Communicating Covid-19 plans to staff and clients

Marta Kalas from Thomson Screening offers steps for creating a Covid-19 specific communications plan for your recruitment business.

Covid-19 seems here to stay for a while yet. This means it is vital for recruiters to have an effective and specific communication plan for their business to ensure compliance with ever changing regulations and guidelines. 

The easiest way to deal with this is to create a package of tools to help stay on top of the changes and the ever-increasing regulation and actions you need to take. The good news is, none of these activities is new; businesses do them all the time. What’s different is that now businesses need a specific ‘Covid flavoured’ version.

A good communications plan will be the cornerstone of your successful management under Covid19. And this starts by making use of trusted sources of information such as this government website where you’ll find in addition to current regulations, how to find your local Health Protection Team and the Office of National Statistics, Coronavirus Roundup, and advice from the NHS.

Let’s look at the steps to creating your communication plan and how it needs to be adapted for Covid-19:

1. Understanding the audience

Under the current circumstances your audience will be much more sensitive to different types of communication, and this will not necessarily be along the lines you may expect. 

We are talking about people’s ability to handle uncertainty and manage risk. Some recruitment staff will be very risk averse, some will rely on science or authority, and some will be just the opposite. 

Your communications plan needs to be mindful of this and cater to the different needs of your audience. The key to getting this right is by listening actively.

2. Active listening

You need to listen and hear what your audience or different groups in the audience (whether internal/external to the business) are most concerned about. For example, is it rules around social distancing or mask wearing? 

Show the audience that the measures you are putting in place are to protect them and meet their needs. The actions you take need to be about them – and they need to understand that in your communications. Just acting, but not communicating, can lead to misunderstandings and a breakdown in trust.

3. Clarify of messaging

You don’t want people with symptoms at work – so be clear about this and what they should do in this situation. For example, if in doubt, stay home and contact your manager. Ensure that everyone has the contact details they will need if they are at home and can’t come to the office. 

If you need clients to wear a mask at all times, or if they only need to wear them in certain areas – be clear about this. 

Your communications need to be clear, simple and, if necessary, repetitive. Avoid using abbreviations or acronyms.

Finally, it really helps to give specific examples and little personal touches: show that you have considered the needs of disabled staff and customers, or perhaps those who rely on lipreading. 

4. Appropriate communication channels 

Recruiters have many communications channels: your intranet, your website, Twitter, WhatsApp, newsletters etc. Choose the right platforms for the audience and for the message. Use as many channels as possible and be totally consistent with your messages.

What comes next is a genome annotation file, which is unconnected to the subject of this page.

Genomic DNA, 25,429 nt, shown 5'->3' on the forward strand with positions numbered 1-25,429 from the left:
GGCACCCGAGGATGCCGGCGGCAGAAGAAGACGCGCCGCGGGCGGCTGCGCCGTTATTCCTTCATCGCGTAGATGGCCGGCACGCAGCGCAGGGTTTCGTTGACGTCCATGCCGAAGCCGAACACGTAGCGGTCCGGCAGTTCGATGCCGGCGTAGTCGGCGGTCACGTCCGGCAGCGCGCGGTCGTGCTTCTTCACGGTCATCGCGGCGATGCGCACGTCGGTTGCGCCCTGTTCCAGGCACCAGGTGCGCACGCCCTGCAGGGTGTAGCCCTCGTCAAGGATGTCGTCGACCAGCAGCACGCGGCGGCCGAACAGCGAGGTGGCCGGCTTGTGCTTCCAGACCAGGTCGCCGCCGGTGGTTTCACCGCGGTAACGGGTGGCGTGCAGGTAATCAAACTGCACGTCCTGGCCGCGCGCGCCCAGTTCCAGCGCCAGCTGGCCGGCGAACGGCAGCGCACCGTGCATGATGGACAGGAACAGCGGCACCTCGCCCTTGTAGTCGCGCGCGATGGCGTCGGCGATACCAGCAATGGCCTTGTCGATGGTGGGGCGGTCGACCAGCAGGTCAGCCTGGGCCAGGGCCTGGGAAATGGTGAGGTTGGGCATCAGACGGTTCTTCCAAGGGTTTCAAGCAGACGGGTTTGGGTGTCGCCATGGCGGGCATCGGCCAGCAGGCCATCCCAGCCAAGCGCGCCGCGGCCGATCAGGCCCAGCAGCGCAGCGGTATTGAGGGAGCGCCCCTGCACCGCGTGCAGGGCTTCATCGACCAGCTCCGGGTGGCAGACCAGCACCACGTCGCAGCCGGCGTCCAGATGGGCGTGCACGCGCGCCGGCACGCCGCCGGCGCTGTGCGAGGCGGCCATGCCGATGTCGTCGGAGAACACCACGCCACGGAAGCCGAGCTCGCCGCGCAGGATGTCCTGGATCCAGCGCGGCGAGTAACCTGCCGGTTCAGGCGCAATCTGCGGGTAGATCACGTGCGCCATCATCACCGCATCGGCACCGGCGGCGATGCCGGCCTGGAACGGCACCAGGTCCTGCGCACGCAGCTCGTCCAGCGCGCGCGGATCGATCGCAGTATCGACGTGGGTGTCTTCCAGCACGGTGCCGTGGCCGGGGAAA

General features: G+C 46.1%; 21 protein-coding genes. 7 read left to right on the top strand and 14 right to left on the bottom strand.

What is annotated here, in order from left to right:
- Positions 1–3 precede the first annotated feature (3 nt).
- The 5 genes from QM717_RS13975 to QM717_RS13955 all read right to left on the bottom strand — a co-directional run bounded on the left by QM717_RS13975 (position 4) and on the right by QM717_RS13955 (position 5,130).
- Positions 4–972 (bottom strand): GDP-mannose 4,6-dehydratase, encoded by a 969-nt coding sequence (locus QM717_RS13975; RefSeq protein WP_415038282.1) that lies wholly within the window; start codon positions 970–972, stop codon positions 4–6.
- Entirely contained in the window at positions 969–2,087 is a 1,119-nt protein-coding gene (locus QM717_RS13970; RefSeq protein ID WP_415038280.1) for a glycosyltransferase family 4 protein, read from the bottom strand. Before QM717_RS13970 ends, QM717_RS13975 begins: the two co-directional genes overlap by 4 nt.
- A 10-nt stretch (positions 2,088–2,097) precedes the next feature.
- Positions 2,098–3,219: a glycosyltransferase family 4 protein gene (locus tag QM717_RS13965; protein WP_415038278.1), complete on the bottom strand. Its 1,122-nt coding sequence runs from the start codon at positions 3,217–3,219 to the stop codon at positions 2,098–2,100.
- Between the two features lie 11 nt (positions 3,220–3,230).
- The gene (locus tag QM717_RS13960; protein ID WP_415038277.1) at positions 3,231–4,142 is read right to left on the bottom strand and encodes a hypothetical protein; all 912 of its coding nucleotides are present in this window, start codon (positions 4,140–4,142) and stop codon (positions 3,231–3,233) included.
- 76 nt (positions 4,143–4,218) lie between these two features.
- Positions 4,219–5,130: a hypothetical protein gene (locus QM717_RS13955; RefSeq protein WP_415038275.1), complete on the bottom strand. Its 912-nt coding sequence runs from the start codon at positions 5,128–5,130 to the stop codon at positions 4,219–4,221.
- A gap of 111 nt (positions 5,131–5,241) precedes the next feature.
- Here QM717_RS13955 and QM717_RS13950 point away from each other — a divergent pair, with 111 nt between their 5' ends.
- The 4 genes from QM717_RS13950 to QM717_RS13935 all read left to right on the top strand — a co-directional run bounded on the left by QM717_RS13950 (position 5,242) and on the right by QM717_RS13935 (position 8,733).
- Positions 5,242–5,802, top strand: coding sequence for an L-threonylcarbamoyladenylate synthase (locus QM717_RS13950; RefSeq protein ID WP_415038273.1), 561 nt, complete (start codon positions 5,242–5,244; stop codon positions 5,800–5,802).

Also use templates as this will save time and keep the communications consistent. 

5. Timeliness

Things change very fast (or they may stay the same), which makes planning your Covid-19 communications difficult. You want to make sure you have not left out-of-date information on any of your communications, and you want to be sure you are always in line with the most recent government or Public Health guidelines. Yet, with your recruitment business to run you cannot spend every hour checking and updating everything. 

There are a couple of tricks and tips to use. These should be familiar, and in Covid-19 related messaging they are essential:

  • In electronic communications (websites, newsletters, chats, etc) use links directly to the relevant government websites (see list above)
  • Used shared file systems (eg. Google Drive, One Drive or Dropbox) for templates and drafts
  • Have a log of where these templates are used, to make sure you don’t miss one of them
  • It is an extra few minutes to get everything in one place when you start, but it will pay dividends when you suddenly need to change something.

We are doubtless going to have to deal with further announcements from the prime minister and requirement from local health officials, so having a specific Covid-19 communication plan in place will be invaluable for your recruitment firm.

Marta Kalas is co-founder of Thomson Screening, developers of the Thomson Covid-19 Test Manager software platform that enables testing providers to scale irrespective of where, how and what test is carried out.

• Comment below on this story. Or let us know what you think by emailing us at [email protected] or tweet us to tell us your thoughts or share this story with a friend.

Employability: Turning a crisis into an opportunity

Britain’s care workers have been in the forefront of the country’s battle with coronavirus.

Public sector, Social care 30 September 2020

Normal service is temporarily suspended

With around 6m staff across the UK already furloughed, the government’s Coronavirus Job Retention

Public sector, Education 21 May 2020

REC Professionals: Life as an agency worker

Flexible working allows me to be who I want to be.

Viewpoint: Building resilience

Every morning, around 80,000 people set off to work at one of several hundred Department for Work

Public sector 12 December 2019
Top